US4564036 *Sep 15, 1983Jan 14, 1986Ristvedt-Johnson, Inc.Coin sorting system with controllable stop
US4564037 *Aug 25, 1983Jan 14, 1986Childers CorporationCoin-queueing head for high-speed coin-sorting and counting apparatus
US4570655 *Sep 28, 1983Feb 18, 1986Raterman Donald EApparatus and method for terminating coin sorting
US4607649 *Dec 21, 1983Aug 26, 1986Brandt, Inc.Coin sorter
US4681128 *Jun 23, 1986Jul 21, 1987Ristvedt Victor GCoin sorter
US4731043 *Jan 28, 1987Mar 15, 1988Ristvedt-Johnson, Inc.Coin sorter
US4775353 *Oct 17, 1985Oct 4, 1988Childers CorporationSpiral coin-queueing head for high-speed coin-sorting and counting apparatus
US4775354 *Jun 29, 1987Oct 4, 1988Cummins-Allison Corp.Coin sorting apparatus with rotating disc stationary guide plate for sorting coins by their different diameters
US4863414 *May 6, 1987Sep 5, 1989Ristvedt Victor GCoin sorter
US4921463 *Oct 27, 1987May 1, 1990Cummins-Allison CorporationCoin sorter with counter and brake mechanism
US4966570 *Jul 30, 1987Oct 30, 1990Ristvedt Victor GCoin sorting apparatus for sorting coins of selected denominations
US5009627 *Mar 14, 1989Apr 23, 1991Cummins-Allison Corp.Coin sorting mechanism
US5011455 *Feb 12, 1990Apr 30, 1991Cummins-Allison CorporationCoin sorter with automatic bag-switching
US5026320 *Nov 6, 1989Jun 25, 1991Cummins-Allison CorporationDisc-type coin sorter with retractable guide surfaces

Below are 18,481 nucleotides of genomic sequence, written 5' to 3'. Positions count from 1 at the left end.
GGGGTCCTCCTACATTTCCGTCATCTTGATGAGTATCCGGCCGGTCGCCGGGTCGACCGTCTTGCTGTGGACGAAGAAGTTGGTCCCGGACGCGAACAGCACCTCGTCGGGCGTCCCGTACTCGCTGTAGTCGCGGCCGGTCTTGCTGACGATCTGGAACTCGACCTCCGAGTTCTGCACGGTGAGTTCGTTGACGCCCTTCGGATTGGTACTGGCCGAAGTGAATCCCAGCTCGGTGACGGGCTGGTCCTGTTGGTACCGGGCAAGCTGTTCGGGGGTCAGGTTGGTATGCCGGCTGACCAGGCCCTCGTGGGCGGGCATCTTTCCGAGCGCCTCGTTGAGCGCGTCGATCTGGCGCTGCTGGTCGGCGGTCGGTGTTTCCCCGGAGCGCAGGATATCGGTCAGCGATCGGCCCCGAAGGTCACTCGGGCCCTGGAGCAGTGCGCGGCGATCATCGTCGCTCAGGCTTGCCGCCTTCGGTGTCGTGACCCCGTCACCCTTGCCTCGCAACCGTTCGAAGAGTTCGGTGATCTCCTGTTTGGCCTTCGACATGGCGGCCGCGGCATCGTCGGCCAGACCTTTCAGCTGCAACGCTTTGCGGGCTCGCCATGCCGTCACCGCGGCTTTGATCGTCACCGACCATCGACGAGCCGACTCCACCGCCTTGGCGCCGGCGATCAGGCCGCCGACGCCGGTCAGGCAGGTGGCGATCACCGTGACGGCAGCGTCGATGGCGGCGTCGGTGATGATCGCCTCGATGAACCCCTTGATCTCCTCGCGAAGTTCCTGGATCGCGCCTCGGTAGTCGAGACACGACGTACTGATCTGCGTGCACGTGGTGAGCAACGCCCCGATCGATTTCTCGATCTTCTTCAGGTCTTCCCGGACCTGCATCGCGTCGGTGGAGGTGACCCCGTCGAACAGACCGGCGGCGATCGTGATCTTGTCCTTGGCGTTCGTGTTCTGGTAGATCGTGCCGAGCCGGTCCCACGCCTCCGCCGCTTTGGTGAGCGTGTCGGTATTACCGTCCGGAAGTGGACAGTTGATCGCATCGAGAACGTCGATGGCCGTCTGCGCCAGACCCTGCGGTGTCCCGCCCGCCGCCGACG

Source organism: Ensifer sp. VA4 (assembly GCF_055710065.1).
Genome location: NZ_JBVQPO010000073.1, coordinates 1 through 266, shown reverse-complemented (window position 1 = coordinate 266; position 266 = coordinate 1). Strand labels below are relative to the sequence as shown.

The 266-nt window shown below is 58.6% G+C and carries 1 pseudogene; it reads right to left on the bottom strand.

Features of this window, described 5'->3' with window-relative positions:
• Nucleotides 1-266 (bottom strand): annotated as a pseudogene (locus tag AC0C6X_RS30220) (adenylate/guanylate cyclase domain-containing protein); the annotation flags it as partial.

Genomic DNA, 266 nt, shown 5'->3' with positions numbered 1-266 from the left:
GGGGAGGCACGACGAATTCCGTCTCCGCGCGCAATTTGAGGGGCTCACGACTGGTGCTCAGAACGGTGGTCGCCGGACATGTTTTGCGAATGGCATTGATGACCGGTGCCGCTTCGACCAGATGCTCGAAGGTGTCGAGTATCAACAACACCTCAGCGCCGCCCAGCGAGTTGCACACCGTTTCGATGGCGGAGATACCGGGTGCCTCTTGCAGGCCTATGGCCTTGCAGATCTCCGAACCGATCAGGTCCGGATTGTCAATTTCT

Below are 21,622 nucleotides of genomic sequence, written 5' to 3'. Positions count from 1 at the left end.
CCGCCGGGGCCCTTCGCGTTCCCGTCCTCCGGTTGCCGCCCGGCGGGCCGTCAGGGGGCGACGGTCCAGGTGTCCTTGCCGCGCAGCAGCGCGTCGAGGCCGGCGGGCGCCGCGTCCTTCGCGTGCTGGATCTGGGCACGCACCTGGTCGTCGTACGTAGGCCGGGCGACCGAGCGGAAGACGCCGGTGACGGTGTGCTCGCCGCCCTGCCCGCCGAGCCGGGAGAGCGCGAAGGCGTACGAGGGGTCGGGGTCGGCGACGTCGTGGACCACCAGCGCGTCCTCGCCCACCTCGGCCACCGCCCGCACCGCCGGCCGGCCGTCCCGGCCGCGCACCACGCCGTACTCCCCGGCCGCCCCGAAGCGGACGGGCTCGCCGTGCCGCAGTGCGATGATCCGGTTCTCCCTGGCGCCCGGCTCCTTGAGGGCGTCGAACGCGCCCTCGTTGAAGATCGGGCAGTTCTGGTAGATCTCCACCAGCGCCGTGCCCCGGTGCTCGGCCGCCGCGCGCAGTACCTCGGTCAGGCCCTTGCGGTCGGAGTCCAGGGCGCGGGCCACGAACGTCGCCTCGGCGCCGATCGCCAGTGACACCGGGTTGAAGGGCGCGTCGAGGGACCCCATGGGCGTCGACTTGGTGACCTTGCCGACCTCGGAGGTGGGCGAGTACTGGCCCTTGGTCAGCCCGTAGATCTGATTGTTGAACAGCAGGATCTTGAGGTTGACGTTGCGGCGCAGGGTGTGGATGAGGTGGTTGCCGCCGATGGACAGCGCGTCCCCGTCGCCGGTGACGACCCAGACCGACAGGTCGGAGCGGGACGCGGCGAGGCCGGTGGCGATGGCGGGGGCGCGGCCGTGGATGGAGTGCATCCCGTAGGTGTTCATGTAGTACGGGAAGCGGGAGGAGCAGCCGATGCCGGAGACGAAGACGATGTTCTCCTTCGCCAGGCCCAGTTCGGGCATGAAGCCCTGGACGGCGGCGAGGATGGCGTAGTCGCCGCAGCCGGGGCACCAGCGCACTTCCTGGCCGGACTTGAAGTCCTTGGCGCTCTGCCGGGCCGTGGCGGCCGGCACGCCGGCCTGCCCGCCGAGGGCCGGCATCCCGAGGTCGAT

DE2012863A1 *Mar 18, 1970Oct 7, 1971Alfred Krauth Apparatebau Kg PTitle not available
Referenced by
Citing PatentFiling datePublication dateApplicantTitle
US5782686 *Dec 4, 1995Jul 21, 1998Cummins-Allison Corp.Disc coin sorter with slotted exit channels
US5865673 *Jan 11, 1996Feb 2, 1999Cummins-Allison Corp.Coin sorter
US5997395 *Mar 17, 1998Dec 7, 1999Cummins-Allison Corp.High speed coin sorter having a reduced size
US6039644 *Apr 18, 1997Mar 21, 2000Cummins-Allison Corp.Coin sorter
US6042470 *Apr 18, 1997Mar 28, 2000Cummins-Allison Corp.Coin sorter
US6139418 *Oct 26, 1999Oct 31, 2000Cummins-Allison Corp.High speed coin sorter having a reduced size
US6350193 *Jul 17, 2000Feb 26, 2002International Game TechnologyCoin hopper coin feeder mechanism
US6612921Aug 29, 2001Sep 2, 2003Cummins-Allison Corp.High speed coin sorter having a reduced size
US8607957Jan 4, 2011Dec 17, 2013Cummins-Allison Corp.Coin redemption machine having gravity feed coin input tray and foreign object detection system
Classifications
U.S. Classification453/10, 453/57
International ClassificationG07D9/00, G07D3/12, G07D3/00
Cooperative ClassificationG07D3/128, G07D9/008
European ClassificationG07D3/12D, G07D9/00F
Legal Events
DateCodeEventDescription
Sep 22, 2004FPAYFee payment
Year of fee payment: 12
Sep 25, 2000FPAYFee payment
Year of fee payment: 8
Sep 27, 1996FPAYFee payment
Year of fee payment: 4
Apr 29, 1991ASAssignment
Owner name: CUMMINS-ALLISON CORPORATION CORPORATION OF IN, I
Free format text: ASSIGNMENT OF ASSIGNORS INTEREST.;ASSIGNOR:RASMUSSEN, JAMES M.;REEL/FRAME:005703/0303
Effective date: 19910427